Why and how mathematicians read proofs

An important goal in undergraduate mathematics education is to lead math majors to think and behave more like mathematicians with respect to proof. In order to address this goal we first need to have an accurate understanding of the different proof-related activities that mathematicians engage in, the ways in which they perform them, and what their beliefs about proof actually are. Recently, we have conducted studies on the ways in which, and reasons why, mathematicians read proofs (see Weber & Mejía Ramos, 2011; Mejía Ramos & Weber, 2014).

Assessment of proof comprehension in undergraduate mathematics

Although proof comprehension is fundamental in advanced undergraduate mathematics courses, there has been limited research on what it means to understand a mathematical proof at this level and how such understanding can be assessed. We addressed these issues by developing (i) a model for assessing proof comprehension in advanced mathematics and (ii) a method for designing and validating proof comprehension tests. We describe ways in which teachers and researchers can generate tests to evaluate students' understanding of a proof in advanced mathematics (see Mejía Ramos et al. 2012; 2017). Click here to gain access to some of these proof comprehension tests.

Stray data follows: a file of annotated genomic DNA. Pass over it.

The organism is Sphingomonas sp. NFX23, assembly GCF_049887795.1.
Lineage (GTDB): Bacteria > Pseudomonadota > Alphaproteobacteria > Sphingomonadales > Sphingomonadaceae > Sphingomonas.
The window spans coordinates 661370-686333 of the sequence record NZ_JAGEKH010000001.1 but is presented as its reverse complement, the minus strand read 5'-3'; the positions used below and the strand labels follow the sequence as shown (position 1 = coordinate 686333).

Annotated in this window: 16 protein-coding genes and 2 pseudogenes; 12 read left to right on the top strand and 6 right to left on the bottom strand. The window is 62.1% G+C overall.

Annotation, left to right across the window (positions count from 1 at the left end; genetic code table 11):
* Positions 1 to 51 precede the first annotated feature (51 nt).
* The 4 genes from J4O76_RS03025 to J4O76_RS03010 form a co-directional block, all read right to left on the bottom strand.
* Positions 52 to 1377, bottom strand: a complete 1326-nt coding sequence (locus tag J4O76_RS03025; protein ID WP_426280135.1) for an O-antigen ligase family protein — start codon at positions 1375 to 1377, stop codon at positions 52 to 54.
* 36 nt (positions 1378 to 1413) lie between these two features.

Comprehending different methods of proof presentation

In order to address students’ difficulties understanding proof in undergraduate mathematics, some researchers have proposed methods for presenting proofs that differ from the linear, abstract format in which they are traditionally presented. In a series of both qualitative and quantitative studies, we have started to address the assessment of novel proof presentation formats, focusing on the effect of structured proofs and generic proofs on student comprehension (see Lai et al, 2014; Fuller et al. 2014).

Students' comprehension of lectures in advanced mathematics

Our research interests in this area concern: (i) how do mathematics professors present proofs in advanced mathematics, (ii) what are professors' rationales for the pedagogical choices that they make, (iii) how do students interpret the proofs that their professors present, and (iv) why do students frequently interpret mathematics lectures in a different way than their professors intend? Currently, we have proposed two broad accounts that answer these questions (see Lew et al. 2016; Weber et al., 2016).